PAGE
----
Compared with bipolar disorder I or II, the highs and lows of cyclothymia are less extreme. Still, it's critical to seek help managing these symptoms because they increase your risk of bipolar disorder I or II. Treatment options for cyclothymia include talk therapy (psychotherapy), medications and close, ongoing follow-up with your doctor.

Cystic fibrosis is a life-threatening disorder that causes severe damage to the lungs and digestive system.

An inherited condition, cystic fibrosis affects the cells that produce mucus, sweat and digestive juices. These secreted fluids are normally thin and slippery. But in cystic fibrosis, a defective gene causes the secretions to become thick and sticky. Instead of acting as a lubricant, the secretions plug up tubes, ducts and passageways, especially in the lungs and pancreas.

Cystic fibrosis is most common in white people of Northern European ancestry, but also occurs in Hispanics, African-Americans and some Native Americans. It is rare in people of Asian and Middle Eastern origin.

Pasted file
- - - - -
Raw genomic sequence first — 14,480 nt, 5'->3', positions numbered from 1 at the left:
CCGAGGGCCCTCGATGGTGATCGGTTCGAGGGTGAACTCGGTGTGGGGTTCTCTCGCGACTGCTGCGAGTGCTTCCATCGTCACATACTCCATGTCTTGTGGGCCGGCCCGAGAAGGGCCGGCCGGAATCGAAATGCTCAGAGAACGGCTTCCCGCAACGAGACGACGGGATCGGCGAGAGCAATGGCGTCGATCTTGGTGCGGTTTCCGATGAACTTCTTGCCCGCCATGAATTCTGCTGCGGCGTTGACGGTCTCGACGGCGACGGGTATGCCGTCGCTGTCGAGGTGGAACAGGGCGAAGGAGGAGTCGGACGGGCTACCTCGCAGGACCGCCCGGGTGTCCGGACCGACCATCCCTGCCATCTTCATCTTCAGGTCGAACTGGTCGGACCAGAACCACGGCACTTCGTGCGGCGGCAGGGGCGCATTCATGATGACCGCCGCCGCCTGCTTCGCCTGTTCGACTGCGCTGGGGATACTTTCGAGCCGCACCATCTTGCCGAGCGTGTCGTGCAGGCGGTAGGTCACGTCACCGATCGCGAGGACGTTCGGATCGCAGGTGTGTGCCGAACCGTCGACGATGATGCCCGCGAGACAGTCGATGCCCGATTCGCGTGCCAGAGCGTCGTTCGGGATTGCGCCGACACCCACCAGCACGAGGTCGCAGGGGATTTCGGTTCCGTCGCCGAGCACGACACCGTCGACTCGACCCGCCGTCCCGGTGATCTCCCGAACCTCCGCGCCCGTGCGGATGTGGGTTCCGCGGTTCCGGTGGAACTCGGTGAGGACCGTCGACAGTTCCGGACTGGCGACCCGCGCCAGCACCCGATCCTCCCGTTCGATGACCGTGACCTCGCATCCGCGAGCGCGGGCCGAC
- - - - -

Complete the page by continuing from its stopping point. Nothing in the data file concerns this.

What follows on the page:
Although cystic fibrosis requires daily care, most people with the condition are able to attend school and work, and have a better quality of life than in previous decades. Recent improvements in screening and treatments mean most people with cystic fibrosis now live into their 20s and 30s, and some are living into their 40s and 50s.

Cystitis (sis-TI-tis) is the medical term for inflammation of the bladder. Most of the time, the inflammation is caused by a bacterial infection, and it's called a urinary tract infection (UTI). A bladder infection can be painful and annoying, and it can become a serious health problem if the infection spreads to your kidneys.